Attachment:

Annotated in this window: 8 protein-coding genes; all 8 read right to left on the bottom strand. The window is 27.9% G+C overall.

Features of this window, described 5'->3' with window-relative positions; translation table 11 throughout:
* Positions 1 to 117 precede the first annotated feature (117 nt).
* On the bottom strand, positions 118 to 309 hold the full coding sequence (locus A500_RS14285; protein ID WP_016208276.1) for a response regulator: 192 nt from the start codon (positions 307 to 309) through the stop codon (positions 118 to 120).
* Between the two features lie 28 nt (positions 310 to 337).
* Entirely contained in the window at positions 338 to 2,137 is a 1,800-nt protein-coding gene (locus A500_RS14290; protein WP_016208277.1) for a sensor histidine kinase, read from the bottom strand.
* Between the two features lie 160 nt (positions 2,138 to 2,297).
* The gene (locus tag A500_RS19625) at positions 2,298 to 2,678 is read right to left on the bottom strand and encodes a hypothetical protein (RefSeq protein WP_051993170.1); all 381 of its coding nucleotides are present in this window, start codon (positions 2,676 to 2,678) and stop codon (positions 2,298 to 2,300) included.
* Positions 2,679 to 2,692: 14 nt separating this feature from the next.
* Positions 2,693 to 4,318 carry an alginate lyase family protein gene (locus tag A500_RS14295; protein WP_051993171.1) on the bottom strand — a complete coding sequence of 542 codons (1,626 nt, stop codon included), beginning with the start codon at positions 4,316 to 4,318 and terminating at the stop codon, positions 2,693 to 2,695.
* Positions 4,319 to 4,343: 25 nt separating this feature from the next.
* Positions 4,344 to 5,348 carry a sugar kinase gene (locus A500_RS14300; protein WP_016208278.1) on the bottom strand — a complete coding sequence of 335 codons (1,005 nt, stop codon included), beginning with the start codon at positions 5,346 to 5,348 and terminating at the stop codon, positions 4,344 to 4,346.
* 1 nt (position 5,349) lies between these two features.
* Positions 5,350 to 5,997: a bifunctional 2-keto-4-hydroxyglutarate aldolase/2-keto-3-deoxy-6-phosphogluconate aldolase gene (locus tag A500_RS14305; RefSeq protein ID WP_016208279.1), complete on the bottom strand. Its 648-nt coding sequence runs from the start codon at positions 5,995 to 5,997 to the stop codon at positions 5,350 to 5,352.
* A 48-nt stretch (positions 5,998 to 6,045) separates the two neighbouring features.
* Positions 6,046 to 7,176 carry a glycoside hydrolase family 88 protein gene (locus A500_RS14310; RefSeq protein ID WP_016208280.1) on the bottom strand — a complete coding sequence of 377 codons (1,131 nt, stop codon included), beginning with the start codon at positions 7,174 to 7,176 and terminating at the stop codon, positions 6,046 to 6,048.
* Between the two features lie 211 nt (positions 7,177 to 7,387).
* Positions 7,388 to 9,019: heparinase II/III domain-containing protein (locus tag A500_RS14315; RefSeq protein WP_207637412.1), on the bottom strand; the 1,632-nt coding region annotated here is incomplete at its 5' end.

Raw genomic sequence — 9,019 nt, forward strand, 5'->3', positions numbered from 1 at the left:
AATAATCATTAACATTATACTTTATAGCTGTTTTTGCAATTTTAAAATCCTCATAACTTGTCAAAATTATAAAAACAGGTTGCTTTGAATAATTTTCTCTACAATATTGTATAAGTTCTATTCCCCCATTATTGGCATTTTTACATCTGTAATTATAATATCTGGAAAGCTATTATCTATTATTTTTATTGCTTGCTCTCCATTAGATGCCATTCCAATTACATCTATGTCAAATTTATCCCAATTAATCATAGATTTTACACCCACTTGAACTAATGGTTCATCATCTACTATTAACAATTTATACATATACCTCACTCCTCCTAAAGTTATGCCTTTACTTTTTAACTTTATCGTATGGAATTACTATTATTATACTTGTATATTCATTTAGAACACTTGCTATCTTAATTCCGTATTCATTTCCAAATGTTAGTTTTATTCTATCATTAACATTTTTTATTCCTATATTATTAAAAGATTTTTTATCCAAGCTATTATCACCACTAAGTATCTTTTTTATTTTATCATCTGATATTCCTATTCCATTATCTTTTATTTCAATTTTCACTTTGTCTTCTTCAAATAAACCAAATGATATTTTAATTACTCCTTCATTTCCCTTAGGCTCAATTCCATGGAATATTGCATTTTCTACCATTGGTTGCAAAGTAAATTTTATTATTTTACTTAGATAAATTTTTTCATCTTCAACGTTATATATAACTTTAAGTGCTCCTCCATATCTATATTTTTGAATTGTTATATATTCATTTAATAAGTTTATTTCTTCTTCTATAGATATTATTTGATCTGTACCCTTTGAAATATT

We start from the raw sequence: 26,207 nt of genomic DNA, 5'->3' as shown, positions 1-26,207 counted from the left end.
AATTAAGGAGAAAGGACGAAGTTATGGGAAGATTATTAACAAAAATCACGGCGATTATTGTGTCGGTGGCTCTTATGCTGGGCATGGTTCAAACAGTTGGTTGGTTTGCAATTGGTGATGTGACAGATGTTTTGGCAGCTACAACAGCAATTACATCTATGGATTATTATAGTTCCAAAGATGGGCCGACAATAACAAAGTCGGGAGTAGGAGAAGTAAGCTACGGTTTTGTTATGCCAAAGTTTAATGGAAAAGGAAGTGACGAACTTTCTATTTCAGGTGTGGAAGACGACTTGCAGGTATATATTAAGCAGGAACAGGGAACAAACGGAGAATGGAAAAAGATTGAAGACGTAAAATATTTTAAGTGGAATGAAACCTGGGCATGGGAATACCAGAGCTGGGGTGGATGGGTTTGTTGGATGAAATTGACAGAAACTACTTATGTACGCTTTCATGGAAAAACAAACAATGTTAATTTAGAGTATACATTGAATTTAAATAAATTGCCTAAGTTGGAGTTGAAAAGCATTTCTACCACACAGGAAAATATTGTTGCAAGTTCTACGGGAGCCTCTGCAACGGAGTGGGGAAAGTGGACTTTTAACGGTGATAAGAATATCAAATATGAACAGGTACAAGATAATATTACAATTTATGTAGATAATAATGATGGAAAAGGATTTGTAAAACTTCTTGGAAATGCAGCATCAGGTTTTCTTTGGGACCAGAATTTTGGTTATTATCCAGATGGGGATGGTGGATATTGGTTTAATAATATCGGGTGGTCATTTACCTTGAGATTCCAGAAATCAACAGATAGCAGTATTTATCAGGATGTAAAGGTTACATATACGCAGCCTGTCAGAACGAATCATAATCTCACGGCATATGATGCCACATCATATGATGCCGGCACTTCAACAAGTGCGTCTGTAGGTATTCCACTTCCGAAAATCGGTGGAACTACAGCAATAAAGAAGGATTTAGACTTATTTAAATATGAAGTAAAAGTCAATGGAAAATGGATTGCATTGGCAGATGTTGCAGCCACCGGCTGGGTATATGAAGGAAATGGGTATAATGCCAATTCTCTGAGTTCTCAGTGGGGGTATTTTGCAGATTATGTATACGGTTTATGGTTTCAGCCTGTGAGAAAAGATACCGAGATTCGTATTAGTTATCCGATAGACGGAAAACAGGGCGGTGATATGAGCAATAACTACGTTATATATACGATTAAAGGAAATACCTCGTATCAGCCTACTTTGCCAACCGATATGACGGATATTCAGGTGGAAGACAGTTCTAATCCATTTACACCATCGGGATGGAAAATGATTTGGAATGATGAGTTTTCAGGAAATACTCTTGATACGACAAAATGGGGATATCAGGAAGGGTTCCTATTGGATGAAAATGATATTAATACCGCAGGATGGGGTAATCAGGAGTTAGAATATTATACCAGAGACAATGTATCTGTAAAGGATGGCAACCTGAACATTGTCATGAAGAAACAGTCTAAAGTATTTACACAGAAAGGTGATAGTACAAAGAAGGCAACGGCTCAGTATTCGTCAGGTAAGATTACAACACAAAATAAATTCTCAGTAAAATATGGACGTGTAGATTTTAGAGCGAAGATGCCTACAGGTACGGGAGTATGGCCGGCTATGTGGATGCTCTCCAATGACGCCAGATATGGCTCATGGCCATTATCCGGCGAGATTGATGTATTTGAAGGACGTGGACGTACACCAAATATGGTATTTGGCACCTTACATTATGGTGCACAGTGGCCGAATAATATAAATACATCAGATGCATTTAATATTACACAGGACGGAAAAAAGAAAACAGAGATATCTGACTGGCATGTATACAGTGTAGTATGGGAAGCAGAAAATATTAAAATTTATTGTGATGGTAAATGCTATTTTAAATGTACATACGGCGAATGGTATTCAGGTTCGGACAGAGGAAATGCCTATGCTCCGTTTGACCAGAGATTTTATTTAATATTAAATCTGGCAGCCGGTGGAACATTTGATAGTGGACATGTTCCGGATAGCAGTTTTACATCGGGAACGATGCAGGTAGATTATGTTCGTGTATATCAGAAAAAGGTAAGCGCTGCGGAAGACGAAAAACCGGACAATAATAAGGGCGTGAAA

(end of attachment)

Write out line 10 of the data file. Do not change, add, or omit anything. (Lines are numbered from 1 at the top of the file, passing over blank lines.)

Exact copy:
* Positions 2,693 to 4,318 carry an alginate lyase family protein gene (locus tag A500_RS14295; protein WP_051993171.1) on the bottom strand — a complete coding sequence of 542 codons (1,626 nt, stop codon included), beginning with the start codon at positions 4,316 to 4,318 and terminating at the stop codon, positions 2,693 to 2,695.